Partial tears only go through 25% to 50% of the tendon. Generally, these tears don’t require surgery. (Check out this article for 5 rotator cuff injury tests you can do at home to determine what kind of tear you may have.)
Image by www.wjgnet.com
Anyone with tendinosis does not need an operation.
The main consideration for choosing surgery is a full-thickness tear AND pain.
Now, that doesn’t mean that you can forget about a partial tear or rotator cuff strain, even if there is no pain. Monitoring your rotator cuff tear is part of focusing on preventing a full tear and minimizing pain down the road.
Say, for example, you’re doing exercises to get to the root cause of why your tendon is tearing in the first place. You have a documented ½ centimeter tear. Six months after you’ve had the diagnosis, you should have a repeat ultrasound to check if the tear is getting bigger.
But most of the time, you’ll know that you have a problem because the pain will persist.
ALWAYS consult with your doctor. If you fall into the surgery category, you have a full-thickness tear of the rotator cuff tendon, then work with your doctor and your surgeon to make sure you’re taking the appropriate next steps.
Acute Pain Strategies
But what if you don’t have a full tear and still have pain? Maybe a 4/10, or it just hurts too much to lift your arm over your head.
First thing? Ice.
15 minutes, 3 times a day, can help settle down your pain.
One of the most effective things Dr. B recommends is what’s called the pendulum. All you do for this is bend over at the waist and let your arm hang. The goal is to let gravity distract and open your shoulder joint.
You can get your body swaying a little bit, so you don’t use your arm and shoulder muscles too much. Do little circles clockwise and counterclockwise. The motion will help settle down the pain.
Next, cuff isometrics can help too, if you have a partner handy, and if you don’t have a partner, use a wall as resistance.
Let your upper arm hang at your side with a fist out from a 90-degree elbow bend. Have your partner put their hand on your outer wrist, push into their hand for a slow count of five (don’t forget to breathe), then relax. Repeat this with the partner’s hand on your fist out front, your inner wrist, and the back of your elbow.
Isometrics allow you to activate all four of the rotator cuff muscles in a way that they aren’t vulnerable. But the muscles contracting and relaxing can really help the pain.
Doing the isometrics three times a day in the beginning just to help out the muscles. As you start to feel better, you can gradually begin to do the same at different angles of your shoulder and elbow to work your shoulder muscles in different directions.
Remember that the rotator cuff’s entire job is to keep the joint centered no matter what position it’s in. As you wake up the muscles and strengthen them, it will help train your body to keep your shoulder in place no matter what activities you’re doing.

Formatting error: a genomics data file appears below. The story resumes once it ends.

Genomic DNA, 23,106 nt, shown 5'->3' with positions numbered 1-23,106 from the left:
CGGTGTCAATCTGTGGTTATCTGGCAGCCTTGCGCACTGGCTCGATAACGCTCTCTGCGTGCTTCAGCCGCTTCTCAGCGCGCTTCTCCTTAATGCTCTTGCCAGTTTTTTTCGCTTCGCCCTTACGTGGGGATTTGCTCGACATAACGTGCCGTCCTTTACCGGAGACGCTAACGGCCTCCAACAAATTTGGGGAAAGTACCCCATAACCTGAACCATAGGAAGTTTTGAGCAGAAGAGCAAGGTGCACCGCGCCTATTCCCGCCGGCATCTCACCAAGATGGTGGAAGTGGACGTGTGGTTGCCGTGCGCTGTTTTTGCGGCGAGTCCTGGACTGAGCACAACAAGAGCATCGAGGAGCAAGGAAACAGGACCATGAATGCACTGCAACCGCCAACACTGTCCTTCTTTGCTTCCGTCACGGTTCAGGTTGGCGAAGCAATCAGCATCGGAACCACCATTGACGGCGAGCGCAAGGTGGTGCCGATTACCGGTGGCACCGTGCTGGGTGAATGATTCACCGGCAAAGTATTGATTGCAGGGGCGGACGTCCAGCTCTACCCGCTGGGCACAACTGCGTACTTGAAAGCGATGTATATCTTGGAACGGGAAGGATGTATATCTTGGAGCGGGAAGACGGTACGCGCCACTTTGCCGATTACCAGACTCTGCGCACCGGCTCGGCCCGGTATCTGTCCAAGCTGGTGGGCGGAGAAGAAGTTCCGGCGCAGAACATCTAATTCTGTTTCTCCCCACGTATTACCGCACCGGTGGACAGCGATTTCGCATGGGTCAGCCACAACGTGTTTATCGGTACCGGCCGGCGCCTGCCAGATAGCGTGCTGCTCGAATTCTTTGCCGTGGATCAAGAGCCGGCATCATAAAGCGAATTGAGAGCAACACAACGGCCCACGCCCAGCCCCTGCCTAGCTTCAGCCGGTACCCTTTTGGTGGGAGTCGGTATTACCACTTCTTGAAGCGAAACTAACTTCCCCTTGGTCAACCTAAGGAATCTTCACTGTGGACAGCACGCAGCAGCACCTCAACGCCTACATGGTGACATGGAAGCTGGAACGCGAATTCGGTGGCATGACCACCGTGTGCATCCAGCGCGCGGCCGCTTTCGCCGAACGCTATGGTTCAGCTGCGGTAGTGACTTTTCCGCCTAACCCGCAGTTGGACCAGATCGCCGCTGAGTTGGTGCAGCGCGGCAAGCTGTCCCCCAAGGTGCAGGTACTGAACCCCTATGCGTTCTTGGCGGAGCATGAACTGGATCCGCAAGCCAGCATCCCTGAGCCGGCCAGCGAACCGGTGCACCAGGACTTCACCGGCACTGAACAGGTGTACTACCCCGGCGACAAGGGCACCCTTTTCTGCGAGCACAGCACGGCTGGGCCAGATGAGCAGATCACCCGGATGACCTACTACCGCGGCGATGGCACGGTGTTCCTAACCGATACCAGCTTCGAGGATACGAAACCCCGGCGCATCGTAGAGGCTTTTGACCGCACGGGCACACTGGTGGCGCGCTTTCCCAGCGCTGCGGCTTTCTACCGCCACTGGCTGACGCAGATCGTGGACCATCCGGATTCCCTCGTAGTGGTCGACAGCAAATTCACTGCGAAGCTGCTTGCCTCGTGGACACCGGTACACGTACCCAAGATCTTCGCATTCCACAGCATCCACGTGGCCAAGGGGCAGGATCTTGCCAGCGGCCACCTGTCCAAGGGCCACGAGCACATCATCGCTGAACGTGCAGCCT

3 Keys to a Healthy Functional Rotator Cuff
Each key focuses on proper alignment and its common dysfunction.
These are perfectly normal to have. Dysfunctions develop over years of activity and inactivity. While many rotator cuff issues develop in people who were active in their younger years, they can develop in anyone as part of the aging process.
Key #1 The posture and alignment of the shoulder girdle.
If you have poor posture, say you’re hunched over in front of your desk, it affects the space that your rotator cuff travels through. That rounding of the shoulder decreases the space of the rotator cuff, and you’re leading to increased chances of wear of your rotator cuff tendon.
It’s super important that you mobilize your thoracic spine and get your forward head posture corrected.
Stretching WON’T Fix Forward Head Posture (But THESE Exercises Will!)
Dr. B says the most common problem she’s seen in her practice is a posterior capsule contracture – or tightness at the back of the shoulder.
The capsule that joins the humerus ball and the glenoid (the saucer) is made up like a shirt sleeve. If the back of that capsule gets too tight, it changes the alignment of the shoulder.
So when you go to lift your arm over your head, the tight posterior capsule actually pushes the humeral head up and leads to impingement of your rotator cuff. It literally shuts off your rotator cuff.
You can’t even activate the rotator cuff when you have this posterior capsular contracture.
You can test this by having a friend put their hand on top of your scapula (shoulder blade). The goal is to hold your shoulder blade in place to check how much it can actually move your shoulder without compensatory mechanisms.
Have your friend lift your arm out to the side until it’s even with your shoulders, then move it in front of you. When the posterior capsule is tight, your arm won’t be able to move in front of your body without your shoulder blade moving to give it the extra range of motion.
Don’t worry if you aren’t perfectly symmetrical. Most people aren’t. You’re good as long as your arm can move in front of your body.
If you find that you do have a tight posterior capsule, click the link to the YouTube video below. Do the exercise for the next 4 to 6 weeks to correct it, but you’ll start feeling better right away.
Active “SLEEPER” Self-Myofascial Release (Free up TIGHT Shoulders!)
Key #2: Maintaining your scapula (shoulder blade) in the correct position.
The most common problems with scapula position are:
- Anterior tilt
- Too low
Anterior tilt means that the top of your shoulder blade is tipped too far to the front. Having your shoulder blade too low is self-explanatory.
A protracted shoulder blade is pulled toward the front – typically from a rounded shoulder posture.
The position of your shoulder blade is in large part affected by the mobility of your thoracic spine. If your goal is rotator cuff rehab, paying attention to what your shoulder blades are doing throughout the day is a good place to start before moving on to the exercises.